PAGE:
First comes love, then comes marriage. Now adoption lawyers and agencies in New York say they're getting ready for a baby boom as same-sex couples emboldened by the state's new gay marriage law take the next step and try to adopt children.
New York will allow same-sex marriages beginning July 24, becoming the most populous state to legalize such weddings. Thousands of couples are expected to tie the knot.
The state already permits unmarried couples, both gay and straight, to adopt children. But a wedding ring is an important milestone in a relationship — and can also bolster a couple's case as they try to impress social workers, adoption agencies and birth mothers during the often competitive adoption process, couples and adoption experts say.
"It's sort of the next natural progression," said Jonathan Truong of Brooklyn, who decided to adopt a boy after marrying his longtime partner, Ed Cowen, in Canada. "You have that feeling of wanting to be in a family."
Experts won't know for sure whether adoptions have increased in the five other states, plus Washington, D.C., that have legalized gay marriage until the results of the 2010 census are released this year, said Gary Gates, a demographer at the Williams Institute, a think tank at the University of California-Los Angeles.
But nationwide, about 19,000 gay couples had adopted children as of 2009, he said. That's up from 10,700 couples in 2000 — the same year Vermont began offering civil unions and four years before Massachusetts became the first state to legalize same-sex marriage.
"I think they will feel more entitled to be a family under the new law," said Susan Watson, director of U.S. adoptions at the Spence-Chapin adoption agency in Manhattan.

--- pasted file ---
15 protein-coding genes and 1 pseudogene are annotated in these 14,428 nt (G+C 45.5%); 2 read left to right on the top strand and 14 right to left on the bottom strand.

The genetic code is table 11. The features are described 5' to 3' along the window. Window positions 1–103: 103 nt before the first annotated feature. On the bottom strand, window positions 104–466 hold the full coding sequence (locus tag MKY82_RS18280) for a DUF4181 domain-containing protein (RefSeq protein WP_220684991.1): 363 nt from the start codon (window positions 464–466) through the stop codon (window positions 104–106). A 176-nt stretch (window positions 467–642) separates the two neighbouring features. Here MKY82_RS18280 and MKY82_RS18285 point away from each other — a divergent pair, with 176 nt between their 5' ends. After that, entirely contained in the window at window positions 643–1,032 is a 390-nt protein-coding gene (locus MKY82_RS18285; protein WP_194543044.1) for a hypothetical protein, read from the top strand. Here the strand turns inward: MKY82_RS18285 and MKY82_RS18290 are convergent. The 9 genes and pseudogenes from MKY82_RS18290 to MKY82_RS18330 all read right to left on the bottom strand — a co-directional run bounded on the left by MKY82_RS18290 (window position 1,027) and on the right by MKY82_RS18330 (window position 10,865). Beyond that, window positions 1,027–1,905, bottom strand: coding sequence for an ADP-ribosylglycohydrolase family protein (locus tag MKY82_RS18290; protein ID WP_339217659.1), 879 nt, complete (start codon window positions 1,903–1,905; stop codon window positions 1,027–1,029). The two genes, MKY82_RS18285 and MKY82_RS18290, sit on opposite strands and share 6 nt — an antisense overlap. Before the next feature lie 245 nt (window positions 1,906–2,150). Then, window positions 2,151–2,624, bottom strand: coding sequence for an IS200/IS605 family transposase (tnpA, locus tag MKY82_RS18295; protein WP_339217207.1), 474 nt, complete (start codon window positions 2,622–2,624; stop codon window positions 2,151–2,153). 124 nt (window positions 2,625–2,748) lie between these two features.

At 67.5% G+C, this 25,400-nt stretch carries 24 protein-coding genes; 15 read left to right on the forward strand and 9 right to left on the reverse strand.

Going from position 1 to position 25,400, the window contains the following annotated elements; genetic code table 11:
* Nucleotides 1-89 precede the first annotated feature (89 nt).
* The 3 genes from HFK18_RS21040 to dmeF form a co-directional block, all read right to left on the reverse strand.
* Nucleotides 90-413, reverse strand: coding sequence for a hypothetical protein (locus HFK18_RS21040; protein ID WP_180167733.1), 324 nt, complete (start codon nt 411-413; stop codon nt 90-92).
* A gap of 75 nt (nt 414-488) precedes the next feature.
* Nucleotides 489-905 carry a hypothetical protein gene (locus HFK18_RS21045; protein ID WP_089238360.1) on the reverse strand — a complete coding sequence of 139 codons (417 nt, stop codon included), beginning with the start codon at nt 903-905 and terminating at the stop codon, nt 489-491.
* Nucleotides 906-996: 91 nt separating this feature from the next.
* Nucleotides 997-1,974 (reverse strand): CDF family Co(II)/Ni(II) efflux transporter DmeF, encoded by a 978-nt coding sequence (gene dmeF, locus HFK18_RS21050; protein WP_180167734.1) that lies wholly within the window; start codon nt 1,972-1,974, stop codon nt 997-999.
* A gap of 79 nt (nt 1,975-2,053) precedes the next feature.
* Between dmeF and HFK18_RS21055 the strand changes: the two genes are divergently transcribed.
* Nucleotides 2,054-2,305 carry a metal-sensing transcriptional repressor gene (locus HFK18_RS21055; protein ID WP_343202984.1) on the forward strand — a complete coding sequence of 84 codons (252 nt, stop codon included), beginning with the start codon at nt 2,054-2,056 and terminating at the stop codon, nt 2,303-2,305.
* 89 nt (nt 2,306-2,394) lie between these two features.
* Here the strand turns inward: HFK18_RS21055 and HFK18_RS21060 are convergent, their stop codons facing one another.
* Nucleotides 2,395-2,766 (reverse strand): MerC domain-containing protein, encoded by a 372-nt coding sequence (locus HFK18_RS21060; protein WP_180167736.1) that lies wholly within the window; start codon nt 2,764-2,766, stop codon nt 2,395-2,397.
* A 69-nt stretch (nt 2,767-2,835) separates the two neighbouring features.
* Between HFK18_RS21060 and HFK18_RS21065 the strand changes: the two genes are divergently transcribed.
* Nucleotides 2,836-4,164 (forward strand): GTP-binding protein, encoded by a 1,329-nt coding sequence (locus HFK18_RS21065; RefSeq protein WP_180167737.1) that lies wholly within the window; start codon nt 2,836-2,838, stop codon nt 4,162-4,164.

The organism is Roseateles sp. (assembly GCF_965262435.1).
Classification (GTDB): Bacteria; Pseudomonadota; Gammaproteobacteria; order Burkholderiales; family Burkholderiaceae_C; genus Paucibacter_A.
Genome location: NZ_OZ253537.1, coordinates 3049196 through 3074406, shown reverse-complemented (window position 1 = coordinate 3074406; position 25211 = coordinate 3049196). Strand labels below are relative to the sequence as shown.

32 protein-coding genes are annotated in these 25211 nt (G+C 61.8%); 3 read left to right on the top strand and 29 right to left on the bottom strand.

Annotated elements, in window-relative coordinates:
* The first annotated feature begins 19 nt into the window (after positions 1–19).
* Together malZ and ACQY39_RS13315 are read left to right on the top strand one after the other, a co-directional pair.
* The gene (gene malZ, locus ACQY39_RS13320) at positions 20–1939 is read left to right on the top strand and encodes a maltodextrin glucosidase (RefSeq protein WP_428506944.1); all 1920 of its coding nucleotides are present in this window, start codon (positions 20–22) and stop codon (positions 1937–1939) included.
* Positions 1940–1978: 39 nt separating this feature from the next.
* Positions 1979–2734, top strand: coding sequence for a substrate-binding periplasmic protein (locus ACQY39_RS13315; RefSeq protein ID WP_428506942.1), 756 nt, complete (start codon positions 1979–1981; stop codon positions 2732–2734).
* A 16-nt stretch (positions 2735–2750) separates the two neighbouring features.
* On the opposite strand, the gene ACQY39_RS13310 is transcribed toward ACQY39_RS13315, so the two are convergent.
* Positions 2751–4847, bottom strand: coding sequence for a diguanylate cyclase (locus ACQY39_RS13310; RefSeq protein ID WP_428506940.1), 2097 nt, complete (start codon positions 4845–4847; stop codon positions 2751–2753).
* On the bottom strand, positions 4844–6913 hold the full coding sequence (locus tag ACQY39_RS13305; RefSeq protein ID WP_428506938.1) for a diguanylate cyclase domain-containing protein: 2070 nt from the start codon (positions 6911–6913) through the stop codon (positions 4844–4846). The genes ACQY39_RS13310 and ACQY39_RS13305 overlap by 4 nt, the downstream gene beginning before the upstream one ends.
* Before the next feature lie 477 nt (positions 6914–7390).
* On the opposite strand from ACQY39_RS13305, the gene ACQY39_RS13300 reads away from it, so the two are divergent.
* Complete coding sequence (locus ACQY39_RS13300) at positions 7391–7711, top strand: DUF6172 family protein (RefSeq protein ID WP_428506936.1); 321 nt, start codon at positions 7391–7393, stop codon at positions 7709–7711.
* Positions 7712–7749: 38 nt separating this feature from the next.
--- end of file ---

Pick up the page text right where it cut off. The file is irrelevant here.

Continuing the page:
The prospect has alarmed conservative religious groups that consider same-sex relationships and parenting immoral.
"Sanctioning such unions as 'marriages' only makes the violation worse; and adding children to the mix, worse still," said Avi Shafran, a spokesman for the Agudath Israel of America, an Orthodox Jewish group.
Rumaan Alam, 33, and David Land, 37, of Brooklyn, adopted their son, Simon, soon after getting married in California in 2008. The state banned such marriages just five months after they were legalized.
Alam said they plan to get married again in New York for the benefit of their nearly 2-year-old son.
"He's going to go to school and know that he doesn't have a mommy and a daddy like other kids," Alam said. "We think it's something important for him being able to say, 'Well, at least my Dad and my Papa are married the way that everyone else's parents are.'"
For lesbian couples, the road to parenthood is relatively easy. All that's needed is a sperm donor or a cooperative male friend who will agree to terminate parental rights when the baby is born. The other partner then adopts her partner's child through a "second-parent" adoption.
The new marriage statute will make the second-parent adoption unnecessary under New York law. But most adoption lawyers are recommending that parents do it anyway to protect themselves if they travel or move to a state that doesn't recognize gay marriage.
"The state where you're vacationing may not see things the same way," said Nina Rumbold, an adoption lawyer.